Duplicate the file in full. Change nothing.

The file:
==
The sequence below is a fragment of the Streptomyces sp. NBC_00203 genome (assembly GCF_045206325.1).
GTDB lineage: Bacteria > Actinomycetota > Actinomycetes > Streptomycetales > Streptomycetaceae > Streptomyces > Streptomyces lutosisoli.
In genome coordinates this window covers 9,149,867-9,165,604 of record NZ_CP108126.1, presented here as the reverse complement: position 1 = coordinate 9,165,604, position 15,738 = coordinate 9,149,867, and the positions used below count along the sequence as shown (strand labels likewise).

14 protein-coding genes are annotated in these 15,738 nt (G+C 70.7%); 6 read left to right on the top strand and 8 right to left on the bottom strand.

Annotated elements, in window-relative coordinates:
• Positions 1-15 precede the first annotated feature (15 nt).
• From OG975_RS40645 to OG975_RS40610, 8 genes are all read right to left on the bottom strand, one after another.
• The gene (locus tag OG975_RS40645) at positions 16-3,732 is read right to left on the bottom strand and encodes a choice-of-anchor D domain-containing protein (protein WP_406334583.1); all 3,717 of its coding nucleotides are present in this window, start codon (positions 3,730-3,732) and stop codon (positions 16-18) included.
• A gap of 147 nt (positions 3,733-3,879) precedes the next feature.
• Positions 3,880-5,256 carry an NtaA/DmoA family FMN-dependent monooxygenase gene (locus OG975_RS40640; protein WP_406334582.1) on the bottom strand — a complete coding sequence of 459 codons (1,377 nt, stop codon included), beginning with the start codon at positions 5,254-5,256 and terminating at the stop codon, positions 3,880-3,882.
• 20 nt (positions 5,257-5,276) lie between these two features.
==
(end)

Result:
The sequence below is a fragment of the Streptomyces sp. NBC_00203 genome (assembly GCF_045206325.1).
GTDB lineage: Bacteria > Actinomycetota > Actinomycetes > Streptomycetales > Streptomycetaceae > Streptomyces > Streptomyces lutosisoli.
In genome coordinates this window covers 9,149,867-9,165,604 of record NZ_CP108126.1, presented here as the reverse complement: position 1 = coordinate 9,165,604, position 15,738 = coordinate 9,149,867, and the positions used below count along the sequence as shown (strand labels likewise).

14 protein-coding genes are annotated in these 15,738 nt (G+C 70.7%); 6 read left to right on the top strand and 8 right to left on the bottom strand.

Annotated elements, in window-relative coordinates:
• Positions 1-15 precede the first annotated feature (15 nt).
• From OG975_RS40645 to OG975_RS40610, 8 genes are all read right to left on the bottom strand, one after another.
• The gene (locus tag OG975_RS40645) at positions 16-3,732 is read right to left on the bottom strand and encodes a choice-of-anchor D domain-containing protein (protein WP_406334583.1); all 3,717 of its coding nucleotides are present in this window, start codon (positions 3,730-3,732) and stop codon (positions 16-18) included.
• A gap of 147 nt (positions 3,733-3,879) precedes the next feature.
• Positions 3,880-5,256 carry an NtaA/DmoA family FMN-dependent monooxygenase gene (locus OG975_RS40640; protein WP_406334582.1) on the bottom strand — a complete coding sequence of 459 codons (1,377 nt, stop codon included), beginning with the start codon at positions 5,254-5,256 and terminating at the stop codon, positions 3,880-3,882.
• 20 nt (positions 5,257-5,276) lie between these two features.